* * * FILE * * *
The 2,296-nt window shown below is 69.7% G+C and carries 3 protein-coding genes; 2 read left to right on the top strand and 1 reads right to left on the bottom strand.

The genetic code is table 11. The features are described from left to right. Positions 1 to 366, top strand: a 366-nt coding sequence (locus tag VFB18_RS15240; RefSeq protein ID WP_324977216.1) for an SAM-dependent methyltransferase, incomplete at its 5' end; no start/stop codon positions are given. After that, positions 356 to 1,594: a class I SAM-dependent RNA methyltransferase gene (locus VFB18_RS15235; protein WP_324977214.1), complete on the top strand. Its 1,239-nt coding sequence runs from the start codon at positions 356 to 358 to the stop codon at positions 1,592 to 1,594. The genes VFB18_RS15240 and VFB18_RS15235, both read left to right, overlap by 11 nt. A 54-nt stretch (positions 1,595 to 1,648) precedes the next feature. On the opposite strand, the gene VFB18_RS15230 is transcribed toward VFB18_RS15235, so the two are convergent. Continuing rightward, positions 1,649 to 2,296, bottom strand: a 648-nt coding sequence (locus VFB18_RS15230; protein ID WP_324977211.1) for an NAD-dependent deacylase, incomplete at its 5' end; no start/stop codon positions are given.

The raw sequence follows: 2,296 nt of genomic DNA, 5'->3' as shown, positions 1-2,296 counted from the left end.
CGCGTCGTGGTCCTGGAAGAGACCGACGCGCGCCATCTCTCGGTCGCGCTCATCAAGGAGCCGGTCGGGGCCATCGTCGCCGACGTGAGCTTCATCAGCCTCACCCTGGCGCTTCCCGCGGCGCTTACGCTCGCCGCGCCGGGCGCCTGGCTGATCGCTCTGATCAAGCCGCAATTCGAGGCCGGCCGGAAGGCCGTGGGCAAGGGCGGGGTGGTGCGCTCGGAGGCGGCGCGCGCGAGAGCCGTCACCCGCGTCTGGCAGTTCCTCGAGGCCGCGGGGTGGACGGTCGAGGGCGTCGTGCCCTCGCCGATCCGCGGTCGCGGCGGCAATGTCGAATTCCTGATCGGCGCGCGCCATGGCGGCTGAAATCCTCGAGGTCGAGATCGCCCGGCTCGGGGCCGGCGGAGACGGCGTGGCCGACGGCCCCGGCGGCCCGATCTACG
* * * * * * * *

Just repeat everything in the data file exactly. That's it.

The 2,296-nt window shown below is 69.7% G+C and carries 3 protein-coding genes; 2 read left to right on the top strand and 1 reads right to left on the bottom strand.

The genetic code is table 11. The features are described from left to right. Positions 1 to 366, top strand: a 366-nt coding sequence (locus tag VFB18_RS15240; RefSeq protein ID WP_324977216.1) for an SAM-dependent methyltransferase, incomplete at its 5' end; no start/stop codon positions are given. After that, positions 356 to 1,594: a class I SAM-dependent RNA methyltransferase gene (locus VFB18_RS15235; protein WP_324977214.1), complete on the top strand. Its 1,239-nt coding sequence runs from the start codon at positions 356 to 358 to the stop codon at positions 1,592 to 1,594. The genes VFB18_RS15240 and VFB18_RS15235, both read left to right, overlap by 11 nt. A 54-nt stretch (positions 1,595 to 1,648) precedes the next feature. On the opposite strand, the gene VFB18_RS15230 is transcribed toward VFB18_RS15235, so the two are convergent. Continuing rightward, positions 1,649 to 2,296, bottom strand: a 648-nt coding sequence (locus VFB18_RS15230; protein ID WP_324977211.1) for an NAD-dependent deacylase, incomplete at its 5' end; no start/stop codon positions are given.

The raw sequence follows: 2,296 nt of genomic DNA, 5'->3' as shown, positions 1-2,296 counted from the left end.
CGCGTCGTGGTCCTGGAAGAGACCGACGCGCGCCATCTCTCGGTCGCGCTCATCAAGGAGCCGGTCGGGGCCATCGTCGCCGACGTGAGCTTCATCAGCCTCACCCTGGCGCTTCCCGCGGCGCTTACGCTCGCCGCGCCGGGCGCCTGGCTGATCGCTCTGATCAAGCCGCAATTCGAGGCCGGCCGGAAGGCCGTGGGCAAGGGCGGGGTGGTGCGCTCGGAGGCGGCGCGCGCGAGAGCCGTCACCCGCGTCTGGCAGTTCCTCGAGGCCGCGGGGTGGACGGTCGAGGGCGTCGTGCCCTCGCCGATCCGCGGTCGCGGCGGCAATGTCGAATTCCTGATCGGCGCGCGCCATGGCGGCTGAAATCCTCGAGGTCGAGATCGCCCGGCTCGGGGCCGGCGGAGACGGCGTGGCCGACGGCCCCGGCGGCCCGATCTACG